I would rather say I have dementia than depression, so I could still claim center stage—blinded by an accent light. If I bite the pink whistle yet never blow, it’s my fault. Right? I know you know my grown sons know they were not planned. Every event that’s saved my life has nearly killed me. Honesta, in Latin, is a feminine noun used rarely for Lady. When I drink my iced mocha & type on my Mac Book, I don’t contemplate godliness or the twelve-year-old girl whose gods cannot stop the bleeding or the man lying in prayer before & after he enters her ruined temple (as his God wants), hoping her stench will subside. I’m so afraid that what has infected the world has no smell & leaves no trace or it does but all I can think to say is that I do not want this dress anymore, though I can’t bear to let you wear it either.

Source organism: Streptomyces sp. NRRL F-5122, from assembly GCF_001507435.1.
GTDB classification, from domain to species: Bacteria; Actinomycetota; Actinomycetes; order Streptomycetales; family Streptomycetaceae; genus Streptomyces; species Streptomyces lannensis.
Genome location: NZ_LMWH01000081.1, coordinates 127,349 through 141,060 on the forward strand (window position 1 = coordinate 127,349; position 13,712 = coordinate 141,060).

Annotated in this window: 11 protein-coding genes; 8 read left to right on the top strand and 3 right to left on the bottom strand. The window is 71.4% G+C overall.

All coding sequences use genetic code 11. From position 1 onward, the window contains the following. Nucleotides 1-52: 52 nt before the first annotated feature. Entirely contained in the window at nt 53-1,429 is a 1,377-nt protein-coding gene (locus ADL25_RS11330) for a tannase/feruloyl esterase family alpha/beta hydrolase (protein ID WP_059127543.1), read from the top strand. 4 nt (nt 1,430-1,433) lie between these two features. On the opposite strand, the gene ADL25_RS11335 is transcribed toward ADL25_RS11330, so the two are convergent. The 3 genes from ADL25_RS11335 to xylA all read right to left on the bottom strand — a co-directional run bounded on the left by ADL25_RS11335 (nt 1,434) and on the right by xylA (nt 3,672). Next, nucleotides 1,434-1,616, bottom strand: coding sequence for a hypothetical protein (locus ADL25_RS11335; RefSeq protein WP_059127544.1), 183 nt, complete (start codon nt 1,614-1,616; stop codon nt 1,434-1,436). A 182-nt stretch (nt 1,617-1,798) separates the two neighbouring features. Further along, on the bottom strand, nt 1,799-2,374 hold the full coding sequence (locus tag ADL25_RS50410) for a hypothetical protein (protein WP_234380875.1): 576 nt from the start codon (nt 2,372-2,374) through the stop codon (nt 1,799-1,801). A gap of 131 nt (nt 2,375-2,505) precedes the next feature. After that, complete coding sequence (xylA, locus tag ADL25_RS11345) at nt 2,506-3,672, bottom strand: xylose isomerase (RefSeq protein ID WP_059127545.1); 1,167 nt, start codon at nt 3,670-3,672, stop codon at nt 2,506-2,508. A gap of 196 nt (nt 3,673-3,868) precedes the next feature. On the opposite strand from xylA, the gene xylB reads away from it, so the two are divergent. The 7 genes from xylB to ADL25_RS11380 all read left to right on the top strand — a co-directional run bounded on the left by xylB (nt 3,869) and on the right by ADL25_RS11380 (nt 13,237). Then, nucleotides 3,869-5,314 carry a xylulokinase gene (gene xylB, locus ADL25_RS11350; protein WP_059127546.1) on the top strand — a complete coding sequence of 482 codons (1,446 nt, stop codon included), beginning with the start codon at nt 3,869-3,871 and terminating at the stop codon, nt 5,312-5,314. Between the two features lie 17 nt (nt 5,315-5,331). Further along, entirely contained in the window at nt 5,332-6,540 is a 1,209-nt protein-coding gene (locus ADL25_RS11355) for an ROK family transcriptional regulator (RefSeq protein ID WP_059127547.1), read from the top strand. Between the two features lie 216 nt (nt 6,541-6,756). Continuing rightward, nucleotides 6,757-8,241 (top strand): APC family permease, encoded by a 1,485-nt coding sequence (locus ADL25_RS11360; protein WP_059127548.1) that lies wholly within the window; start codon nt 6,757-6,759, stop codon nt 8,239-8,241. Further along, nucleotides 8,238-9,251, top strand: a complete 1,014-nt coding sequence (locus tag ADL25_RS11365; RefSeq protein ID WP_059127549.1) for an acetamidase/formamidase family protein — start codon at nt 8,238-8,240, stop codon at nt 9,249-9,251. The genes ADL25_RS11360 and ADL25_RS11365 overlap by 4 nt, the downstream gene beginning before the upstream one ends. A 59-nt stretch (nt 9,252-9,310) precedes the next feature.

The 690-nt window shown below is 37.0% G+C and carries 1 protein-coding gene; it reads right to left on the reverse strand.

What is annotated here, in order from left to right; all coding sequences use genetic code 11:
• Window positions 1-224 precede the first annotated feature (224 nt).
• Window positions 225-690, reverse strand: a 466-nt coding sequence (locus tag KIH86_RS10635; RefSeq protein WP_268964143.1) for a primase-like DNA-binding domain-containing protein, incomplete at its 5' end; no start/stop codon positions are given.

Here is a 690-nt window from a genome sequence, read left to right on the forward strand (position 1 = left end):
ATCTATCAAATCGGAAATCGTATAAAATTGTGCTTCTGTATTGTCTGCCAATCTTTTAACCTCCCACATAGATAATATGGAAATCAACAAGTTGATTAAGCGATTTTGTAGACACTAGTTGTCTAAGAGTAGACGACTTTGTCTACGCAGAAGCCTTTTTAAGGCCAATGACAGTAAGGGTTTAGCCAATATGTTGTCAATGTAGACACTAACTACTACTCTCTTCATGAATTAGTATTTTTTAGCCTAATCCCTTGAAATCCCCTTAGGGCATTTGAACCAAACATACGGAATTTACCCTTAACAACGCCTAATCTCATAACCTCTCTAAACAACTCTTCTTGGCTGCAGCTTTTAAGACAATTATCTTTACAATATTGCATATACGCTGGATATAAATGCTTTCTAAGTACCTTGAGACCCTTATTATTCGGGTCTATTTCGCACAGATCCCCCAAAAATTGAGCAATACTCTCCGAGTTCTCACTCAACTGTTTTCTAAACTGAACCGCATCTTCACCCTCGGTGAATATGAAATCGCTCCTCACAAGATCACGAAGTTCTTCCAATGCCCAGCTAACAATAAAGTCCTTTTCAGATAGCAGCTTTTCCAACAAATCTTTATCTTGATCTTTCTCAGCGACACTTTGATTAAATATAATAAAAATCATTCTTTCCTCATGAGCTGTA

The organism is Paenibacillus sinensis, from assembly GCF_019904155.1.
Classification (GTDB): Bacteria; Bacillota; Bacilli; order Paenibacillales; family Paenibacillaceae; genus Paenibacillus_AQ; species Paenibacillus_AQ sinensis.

LISA FAY COUTLEY is the author of Errata (Southern Illinois University Press, 2015), winner of the Crab Orchard Series in Poetry Open Competition Award, and In the Carnival of Breathing (Black Lawrence Press, 2011), winner of the Black River Chapbook Competition. Her writing has been awarded a fellowship from the NEA and has appeared recently in Crab Orchard Review, Prairie Schooner, Kenyon Review, Gulf Coast, and Poets & Writers. She is an Assistant Professor of Poetry in the Writers’ Workshop at the University of Nebraska at Omaha.